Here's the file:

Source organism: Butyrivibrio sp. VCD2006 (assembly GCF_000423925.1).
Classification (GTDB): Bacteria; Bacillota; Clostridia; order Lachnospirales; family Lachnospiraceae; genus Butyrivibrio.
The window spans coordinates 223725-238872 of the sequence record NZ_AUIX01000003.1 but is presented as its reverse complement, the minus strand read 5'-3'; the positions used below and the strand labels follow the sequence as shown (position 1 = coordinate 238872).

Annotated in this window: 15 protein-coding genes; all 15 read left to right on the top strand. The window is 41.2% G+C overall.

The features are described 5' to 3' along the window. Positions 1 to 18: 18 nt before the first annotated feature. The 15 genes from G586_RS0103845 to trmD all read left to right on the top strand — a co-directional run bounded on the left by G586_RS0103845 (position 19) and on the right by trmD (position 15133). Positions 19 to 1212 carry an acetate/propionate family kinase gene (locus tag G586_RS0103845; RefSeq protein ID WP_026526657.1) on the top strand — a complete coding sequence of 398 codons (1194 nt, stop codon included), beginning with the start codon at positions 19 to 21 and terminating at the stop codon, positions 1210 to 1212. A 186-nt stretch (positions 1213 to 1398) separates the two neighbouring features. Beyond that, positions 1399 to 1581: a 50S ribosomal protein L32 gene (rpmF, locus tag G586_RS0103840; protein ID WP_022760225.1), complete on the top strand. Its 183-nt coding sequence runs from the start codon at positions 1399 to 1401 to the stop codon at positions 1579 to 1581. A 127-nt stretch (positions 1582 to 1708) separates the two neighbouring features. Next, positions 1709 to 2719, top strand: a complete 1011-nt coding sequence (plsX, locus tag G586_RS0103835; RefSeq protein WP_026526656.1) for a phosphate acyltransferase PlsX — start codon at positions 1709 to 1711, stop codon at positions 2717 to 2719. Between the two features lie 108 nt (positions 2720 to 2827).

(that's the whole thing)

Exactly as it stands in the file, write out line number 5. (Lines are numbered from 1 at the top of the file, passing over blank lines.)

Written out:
The features are described 5' to 3' along the window. Positions 1 to 18: 18 nt before the first annotated feature. The 15 genes from G586_RS0103845 to trmD all read left to right on the top strand — a co-directional run bounded on the left by G586_RS0103845 (position 19) and on the right by trmD (position 15133). Positions 19 to 1212 carry an acetate/propionate family kinase gene (locus tag G586_RS0103845; RefSeq protein ID WP_026526657.1) on the top strand — a complete coding sequence of 398 codons (1194 nt, stop codon included), beginning with the start codon at positions 19 to 21 and terminating at the stop codon, positions 1210 to 1212. A 186-nt stretch (positions 1213 to 1398) separates the two neighbouring features. Beyond that, positions 1399 to 1581: a 50S ribosomal protein L32 gene (rpmF, locus tag G586_RS0103840; protein ID WP_022760225.1), complete on the top strand. Its 183-nt coding sequence runs from the start codon at positions 1399 to 1401 to the stop codon at positions 1579 to 1581. A 127-nt stretch (positions 1582 to 1708) separates the two neighbouring features. Next, positions 1709 to 2719, top strand: a complete 1011-nt coding sequence (plsX, locus tag G586_RS0103835; RefSeq protein WP_026526656.1) for a phosphate acyltransferase PlsX — start codon at positions 1709 to 1711, stop codon at positions 2717 to 2719. Between the two features lie 108 nt (positions 2720 to 2827).